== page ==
It wasn’t so much that LaPierre’s performance made no concession whatsoever on gun restrictions or gun safety — that was to be expected. It was that he launched into a rambling diatribe against an absurdly wide array of targets, blaming everything from media sensationalism to “gun-free schools” signs to ’90s-vintage nihilism like “Natural Born Killers” for the Newtown tragedy. Then he proposed, as an alternative to the liberal heavy-handedness of gun control, something equally heavy-handed — a cop in every school, to be paid for by that right-wing old reliable, cuts to foreign aid.

Unfortunately for our country, the Bloomberg versus LaPierre contrast is basically all of American politics today. Our society is divided between an ascendant center-left that’s far too confident in its own rigor and righteousness and a conservatism that’s marched into an ideological cul-de-sac and is currently battering its head against the wall.

The entire Obama era has been shaped by this conflict, and not for the good. On issue after issue, debate after debate, there is a near-unified establishment view of what the government should do, and then a furious right-wing reaction to this consensus that offers no real policy alternative at all.

I don’t agree with the entire piece, but it broadly explains my discontent quite well. Less about the gun debate specifically, more about the larger dynamic.

Category: Statehouse

Mark Leibovich learned at least 17 things from reading The Economist’s “The World in 2013” issue. Among them, employers in Japan face fines if employees fatten up. Could Japan’s KFC-Christmas connection be a part of the problem? [NYT] [Yahoo!]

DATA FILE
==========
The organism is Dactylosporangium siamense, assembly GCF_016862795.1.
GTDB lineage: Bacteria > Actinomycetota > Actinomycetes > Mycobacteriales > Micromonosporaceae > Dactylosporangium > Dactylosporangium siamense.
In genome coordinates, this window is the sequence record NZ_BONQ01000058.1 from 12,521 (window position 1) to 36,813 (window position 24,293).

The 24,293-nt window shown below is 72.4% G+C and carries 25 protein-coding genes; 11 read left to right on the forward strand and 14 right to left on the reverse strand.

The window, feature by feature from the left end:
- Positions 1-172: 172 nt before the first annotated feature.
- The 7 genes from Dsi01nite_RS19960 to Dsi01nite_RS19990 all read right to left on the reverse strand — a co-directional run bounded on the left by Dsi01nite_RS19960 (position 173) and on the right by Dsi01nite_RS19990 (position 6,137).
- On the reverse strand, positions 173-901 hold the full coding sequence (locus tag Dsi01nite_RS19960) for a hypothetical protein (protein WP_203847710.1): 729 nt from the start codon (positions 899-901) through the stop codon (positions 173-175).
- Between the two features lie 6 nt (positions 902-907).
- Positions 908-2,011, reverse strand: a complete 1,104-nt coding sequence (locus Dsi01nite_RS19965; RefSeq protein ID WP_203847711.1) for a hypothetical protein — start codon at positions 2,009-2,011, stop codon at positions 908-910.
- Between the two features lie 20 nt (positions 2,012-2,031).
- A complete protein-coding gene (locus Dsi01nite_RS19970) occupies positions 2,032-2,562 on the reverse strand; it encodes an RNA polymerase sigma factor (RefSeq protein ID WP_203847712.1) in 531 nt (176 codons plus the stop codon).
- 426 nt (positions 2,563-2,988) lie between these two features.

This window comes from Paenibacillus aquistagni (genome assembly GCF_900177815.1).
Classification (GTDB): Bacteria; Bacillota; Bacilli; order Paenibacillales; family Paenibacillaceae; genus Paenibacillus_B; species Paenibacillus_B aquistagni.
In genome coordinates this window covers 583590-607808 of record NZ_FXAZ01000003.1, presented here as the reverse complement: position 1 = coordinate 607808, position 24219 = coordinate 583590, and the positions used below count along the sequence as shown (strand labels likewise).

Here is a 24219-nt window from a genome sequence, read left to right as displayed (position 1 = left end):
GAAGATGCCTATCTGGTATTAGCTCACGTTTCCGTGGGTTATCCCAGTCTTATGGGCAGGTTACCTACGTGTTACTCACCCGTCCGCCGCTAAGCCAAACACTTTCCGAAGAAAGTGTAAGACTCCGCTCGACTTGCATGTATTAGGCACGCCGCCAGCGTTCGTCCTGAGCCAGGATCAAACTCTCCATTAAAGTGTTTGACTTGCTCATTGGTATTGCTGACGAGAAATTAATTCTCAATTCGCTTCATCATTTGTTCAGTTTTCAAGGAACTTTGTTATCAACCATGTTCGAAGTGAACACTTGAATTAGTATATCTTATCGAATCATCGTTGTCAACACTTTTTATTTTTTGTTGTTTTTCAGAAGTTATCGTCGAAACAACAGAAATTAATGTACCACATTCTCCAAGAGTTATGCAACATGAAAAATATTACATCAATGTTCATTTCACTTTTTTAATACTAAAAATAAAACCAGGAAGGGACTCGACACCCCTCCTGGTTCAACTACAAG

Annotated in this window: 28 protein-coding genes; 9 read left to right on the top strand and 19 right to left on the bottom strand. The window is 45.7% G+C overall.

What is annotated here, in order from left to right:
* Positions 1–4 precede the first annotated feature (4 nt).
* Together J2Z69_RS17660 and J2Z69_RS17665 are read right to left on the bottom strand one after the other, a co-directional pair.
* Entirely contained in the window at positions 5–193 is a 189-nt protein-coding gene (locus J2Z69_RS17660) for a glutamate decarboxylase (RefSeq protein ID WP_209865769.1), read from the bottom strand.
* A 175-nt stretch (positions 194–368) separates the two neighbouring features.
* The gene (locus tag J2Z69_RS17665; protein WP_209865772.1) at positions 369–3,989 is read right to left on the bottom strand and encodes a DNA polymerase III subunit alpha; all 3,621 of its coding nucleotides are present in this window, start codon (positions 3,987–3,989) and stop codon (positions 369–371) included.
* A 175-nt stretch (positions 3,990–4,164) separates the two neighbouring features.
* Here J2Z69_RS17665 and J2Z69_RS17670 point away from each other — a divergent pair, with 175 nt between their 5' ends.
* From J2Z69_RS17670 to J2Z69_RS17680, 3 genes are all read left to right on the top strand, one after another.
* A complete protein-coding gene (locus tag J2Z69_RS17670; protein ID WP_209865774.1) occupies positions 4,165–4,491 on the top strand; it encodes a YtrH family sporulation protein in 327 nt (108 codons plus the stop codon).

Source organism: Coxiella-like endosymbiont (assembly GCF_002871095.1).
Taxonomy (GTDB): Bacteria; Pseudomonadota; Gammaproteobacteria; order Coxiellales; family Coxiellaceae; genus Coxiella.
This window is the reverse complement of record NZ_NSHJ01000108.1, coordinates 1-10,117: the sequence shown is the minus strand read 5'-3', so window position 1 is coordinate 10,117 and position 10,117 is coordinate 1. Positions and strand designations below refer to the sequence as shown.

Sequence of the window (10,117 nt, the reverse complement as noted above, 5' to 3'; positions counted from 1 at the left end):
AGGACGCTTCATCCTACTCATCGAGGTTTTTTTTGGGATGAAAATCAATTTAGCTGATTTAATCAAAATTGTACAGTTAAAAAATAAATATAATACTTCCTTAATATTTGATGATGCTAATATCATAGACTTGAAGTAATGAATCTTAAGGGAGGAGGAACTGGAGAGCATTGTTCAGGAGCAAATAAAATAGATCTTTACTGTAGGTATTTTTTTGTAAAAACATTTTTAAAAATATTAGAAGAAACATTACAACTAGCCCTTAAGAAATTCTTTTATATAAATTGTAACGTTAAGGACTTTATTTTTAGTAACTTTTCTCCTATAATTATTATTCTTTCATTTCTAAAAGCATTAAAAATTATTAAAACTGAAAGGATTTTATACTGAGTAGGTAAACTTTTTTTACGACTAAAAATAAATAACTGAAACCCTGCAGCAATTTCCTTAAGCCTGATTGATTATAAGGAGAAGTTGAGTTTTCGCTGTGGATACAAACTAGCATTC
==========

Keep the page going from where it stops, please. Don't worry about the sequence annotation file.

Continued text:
According to Gayle Tzemach Lemmon, expectant mothers are seen as less competent and more irrational by their peers. I’m not sure this applies exclusively to pregnant women. [The Atlantic]

Speaking of Japan, the LDP is back in charge and China may be okay with that. [BBC]

Legos! They’re awesome, expensive, and popular. Here’s why. Honestly, I don’t really care for those product tie-ins. If the mentioned rival sheds that and the costs associated with that, I think we’ll go in that direction. [NPR]

Is correct grammar a form of privilege? Here’s the thing, we can correct grammar overtly and they can take or leave the correction, or we can decline to correct the grammar and know that they will be judged negatively for failing to adhere to standards we’re not overtly enforcing. There’s not a good answer here. [BoingBoing]

A look at Amazon and what makes it so great: Generous shareholders. I love Amazon, but their market position will become worrying at some point. [Slate]

I’m not big on truancy laws. But I am intrigued by the results of paying kids to do school work. So I’m a bit confounded by a principal paying students to show up to school. [NPR]

GoogleMaps is apparently better on the iPhone than it is on Android. The Android version on my phone does everything I want it to. My big complaint is the amount of resources it soaks up. The iPhone one looks prettier, which means it may be worse in that regard. [CNN]

Texas is looking at reforming occupational licensure. Yay! [Empower Texans]

I cringe a big at the top-downedness of stuff like this but I suppose it makes sense as a counterbalance in the ways that zoning so often keeps affordable units at bay. [Washington City Paper]

Solving traffic and rewarding good cab drivers with toll road freebies. [The Atlantic] [TheNational]

Category: Newsroom

Best drink commercial ever.

Category: Theater

HalfSigma writing about smartphones and tablets is catnip to the Trumwill. Here he argues that iPhones are the worst MP3 players ever. The comments about how MP3 playing isn’t what iPhones are for begs the question: why not? There really isn’t any good reason. And especially no good reason that this design mentality should be expanding to other devices: